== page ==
Who says potheads can’t be ambitious? The stereotype of potheads as unmotivated slackers is outdated, at best. From Olympic athletes to international musician superstars, countless folks enjoy a good toke (or three) while achieving professional greatness. Our medical professionals are no exception and, though marijuana use possesses a stigma in the medical industry much as it does elsewhere, there is a similar proportion of doctors who enjoy herb as in any other sector of society.
Doctors have high expectations placed on their performance, both from their superiors and their patients. So, just how does it feel to be a pothead who wears the white coat? To get a better glimpse of what life is like for our pothead doctors, I sat down with two, whom we’ll call James and Kevin. Through a laughter-filled, slow-paced conversation, we got down to the root of what two California doctors experience as daily smokers.
James and Kevin both started smoking in college, continuing right through medical school. For James, getting high was an everyday occurrence. Kevin needed to take a couple of breaks to cope with periods of “all-day studying - it was like, the whole straight day. You’d wake up, finish lectures, and study until bedtime, except for meal breaks.” Kevin mentioned that, “I wouldn’t really wanna read after a residency day, I’d just want to smoke and chill out.” For James, smoking definitely took place after labs and clinics, not beforehand, but his specialty required only 2-4 hours a day of studying, which allowed ample time for smoking after the day’s work was done.
Through a doctor’s lens:
While James prefers a Sativa hybrid, enjoying an energetic, yet mellow high, Kevin is more of an Indica guy. Both prefer bong rips, but, as doctors, they acknowledge the damage they are doing to their lungs. James is making the switch over to a vaporizer, but only for his lung health: “I like bong rips; I don’t want to vape for any other reason than my lungs.” And Kevin agrees, “Yeah, that’s a good idea, I should get one of those.” To which James replies, “I mean, it only makes sense to.” The two launch into a debate on how many of the particles vaporizing removes and smoking’s impact on lung health, and assess whether James may have already damaged lung tissue or has early symptoms of COPD, before Kevin mentions a pulmonologist colleague whom he’s seen puffing on cigars at parties. We digress…
Looking out for their health and best interests takes on other forms, too. Both doctors need to keep a tight lid on their habit at the workplace. When asked if his coworkers know he smokes, James immediately replies, “It’s better not to talk about it. I basically look as straight-edge as possible.” Kevin says that his fellow residents and peers knew about his habit at a certain point, but when asked if he now, as a full-fledged doctor, prefers to protect his identity from the stigma of being a pothead, he gives an emphatic, “Yeah, oh god, yeah,” and James heartily concurs. But smoking under the radar is pretty easy right now. As James says, he just needs to avoid, “showing up so ridiculously obviously high, which I would never do - it just makes no sense.” Their white coat provides them a pinch of immunity, too. James points out that, “It would really take a lot to approach and suggest to a doctor that they’re high. It’s like a respect thing, too.”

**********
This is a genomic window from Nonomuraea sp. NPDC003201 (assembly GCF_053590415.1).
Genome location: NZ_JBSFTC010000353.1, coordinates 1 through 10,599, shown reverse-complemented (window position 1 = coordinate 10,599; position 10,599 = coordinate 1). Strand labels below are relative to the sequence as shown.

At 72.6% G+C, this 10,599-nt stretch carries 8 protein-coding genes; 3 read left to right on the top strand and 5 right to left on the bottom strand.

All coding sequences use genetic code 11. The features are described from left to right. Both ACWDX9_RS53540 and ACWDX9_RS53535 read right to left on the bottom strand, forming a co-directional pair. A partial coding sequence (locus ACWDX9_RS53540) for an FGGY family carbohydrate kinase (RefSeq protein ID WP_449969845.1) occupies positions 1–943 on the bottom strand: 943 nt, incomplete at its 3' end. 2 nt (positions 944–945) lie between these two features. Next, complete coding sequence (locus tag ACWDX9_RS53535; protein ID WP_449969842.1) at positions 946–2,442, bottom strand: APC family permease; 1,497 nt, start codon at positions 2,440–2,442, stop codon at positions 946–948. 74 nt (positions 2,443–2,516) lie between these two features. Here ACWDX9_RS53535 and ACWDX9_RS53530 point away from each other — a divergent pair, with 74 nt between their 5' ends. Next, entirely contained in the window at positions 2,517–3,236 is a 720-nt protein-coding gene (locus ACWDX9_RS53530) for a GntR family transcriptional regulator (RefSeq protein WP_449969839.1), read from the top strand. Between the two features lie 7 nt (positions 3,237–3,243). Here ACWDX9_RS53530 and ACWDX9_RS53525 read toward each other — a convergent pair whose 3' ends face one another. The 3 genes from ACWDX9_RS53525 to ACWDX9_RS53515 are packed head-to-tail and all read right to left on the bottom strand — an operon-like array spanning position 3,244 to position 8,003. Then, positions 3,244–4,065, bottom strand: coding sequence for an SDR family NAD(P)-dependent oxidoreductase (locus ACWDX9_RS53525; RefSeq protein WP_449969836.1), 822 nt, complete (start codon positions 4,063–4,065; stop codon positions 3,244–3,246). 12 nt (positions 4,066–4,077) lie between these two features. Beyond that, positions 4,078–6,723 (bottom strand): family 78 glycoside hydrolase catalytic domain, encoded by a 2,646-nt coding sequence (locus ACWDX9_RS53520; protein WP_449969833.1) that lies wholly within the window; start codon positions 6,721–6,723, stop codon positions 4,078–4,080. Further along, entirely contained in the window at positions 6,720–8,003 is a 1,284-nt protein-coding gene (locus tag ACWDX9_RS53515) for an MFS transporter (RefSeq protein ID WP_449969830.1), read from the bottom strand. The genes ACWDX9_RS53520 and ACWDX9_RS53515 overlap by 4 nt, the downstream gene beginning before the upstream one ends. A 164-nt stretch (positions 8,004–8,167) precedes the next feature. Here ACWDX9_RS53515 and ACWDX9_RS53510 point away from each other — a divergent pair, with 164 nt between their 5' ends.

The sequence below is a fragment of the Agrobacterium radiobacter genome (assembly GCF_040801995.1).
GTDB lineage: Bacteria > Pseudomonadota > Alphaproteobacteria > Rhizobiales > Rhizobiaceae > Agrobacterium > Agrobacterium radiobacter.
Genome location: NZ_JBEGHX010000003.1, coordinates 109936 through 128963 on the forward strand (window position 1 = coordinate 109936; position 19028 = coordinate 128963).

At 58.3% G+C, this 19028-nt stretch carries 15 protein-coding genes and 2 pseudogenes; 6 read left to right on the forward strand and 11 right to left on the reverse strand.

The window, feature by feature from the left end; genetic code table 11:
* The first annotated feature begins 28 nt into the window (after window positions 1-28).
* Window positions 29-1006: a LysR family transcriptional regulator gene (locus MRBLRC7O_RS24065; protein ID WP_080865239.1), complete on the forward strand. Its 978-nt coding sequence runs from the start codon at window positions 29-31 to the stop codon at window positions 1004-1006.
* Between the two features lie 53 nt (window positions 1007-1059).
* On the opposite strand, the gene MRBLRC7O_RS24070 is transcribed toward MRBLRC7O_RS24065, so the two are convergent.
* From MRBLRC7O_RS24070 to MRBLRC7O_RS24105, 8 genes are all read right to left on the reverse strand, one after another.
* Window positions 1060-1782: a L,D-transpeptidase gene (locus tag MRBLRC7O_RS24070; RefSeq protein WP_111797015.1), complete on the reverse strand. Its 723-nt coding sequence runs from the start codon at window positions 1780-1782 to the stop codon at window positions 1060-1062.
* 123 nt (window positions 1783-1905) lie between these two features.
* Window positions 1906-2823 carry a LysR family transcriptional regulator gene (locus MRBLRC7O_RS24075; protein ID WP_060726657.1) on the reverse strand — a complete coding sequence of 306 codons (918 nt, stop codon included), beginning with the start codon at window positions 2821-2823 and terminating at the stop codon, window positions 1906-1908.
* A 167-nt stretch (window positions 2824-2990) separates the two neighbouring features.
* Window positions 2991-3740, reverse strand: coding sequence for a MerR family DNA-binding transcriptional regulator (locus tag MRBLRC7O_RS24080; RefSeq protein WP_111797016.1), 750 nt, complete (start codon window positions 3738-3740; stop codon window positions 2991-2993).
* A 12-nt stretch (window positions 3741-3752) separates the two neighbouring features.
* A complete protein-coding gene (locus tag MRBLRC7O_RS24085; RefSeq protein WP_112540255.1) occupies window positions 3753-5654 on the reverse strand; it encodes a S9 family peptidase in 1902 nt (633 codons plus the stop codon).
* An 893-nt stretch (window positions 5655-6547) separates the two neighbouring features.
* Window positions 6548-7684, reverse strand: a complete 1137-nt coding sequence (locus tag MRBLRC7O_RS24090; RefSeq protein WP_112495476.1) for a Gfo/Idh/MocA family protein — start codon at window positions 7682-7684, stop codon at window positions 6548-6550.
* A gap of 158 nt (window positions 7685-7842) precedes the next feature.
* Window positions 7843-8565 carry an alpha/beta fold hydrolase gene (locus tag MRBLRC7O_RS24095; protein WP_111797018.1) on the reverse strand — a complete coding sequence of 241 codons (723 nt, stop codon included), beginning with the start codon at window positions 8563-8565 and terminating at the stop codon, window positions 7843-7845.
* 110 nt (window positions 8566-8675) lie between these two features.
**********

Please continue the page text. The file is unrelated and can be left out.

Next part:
Their white coat immunity from accusations only extends so far. Asked about the current legal status of marijuana, James felt like, “this is the best possible situation for doctors,” because workplace regulations around a legal substance would mean more invasive testing. Kevin begged to differ, stating that, “it’s still pretty illegal in that if they found out I was smoking, they could just fire me. I had to take five weeks off to pass a drug test.” On top of that, doctors are constantly judged by a double standard: even pothead patients are wary of a pothead doctor. James empathizes, stating, “I mean, it’s appropriate, I don’t want a doctor who smokes - that’s fair enough,” while Kevin believes it depends on the circumstance. And being a pot doctor? Both disdained the notion. James felt, “It wouldn’t really be fulfilling, just easy cash.” Kevin admits he, “used to think about that sometimes,” but felt his tarnished reputation would outweigh any financial benefit.
The Docs agree: Pot isn’t harming their capacity in the workplace
Concerns over legal persecution aside, James and Kevin agreed that smoking simply does not impact their work. James pointed out that he may, “put the wrong date on a prescription. But if someone has a fucked up eye and that’s what I’m evaluating, it’s not like I’m forgetting that they have a fucked up eye. It’s not like I forget what to do.” He gauged the workplace-related impact of his marijuana use as contributing to minor inconveniences at most, stating, “maybe it’s true if I didn’t smoke there’d be a few less times that they’d have to wait five minutes while I re-write a prescription with the correct date.” Kevin echoed that, “No, I don’t think it’s affected my work - I don’t think I make errors. Like, maybe it becomes a little harder to remember a word once in awhile. But yeah, not the big decisions.” Over an end of a long workday session, the two doctors agreed that while marijuana is their favorite relaxation tool, when it comes to being a doctor, “it hasn’t affected anything.” If our doctors wish to prescribe themselves marijuana, then who are we to judge them?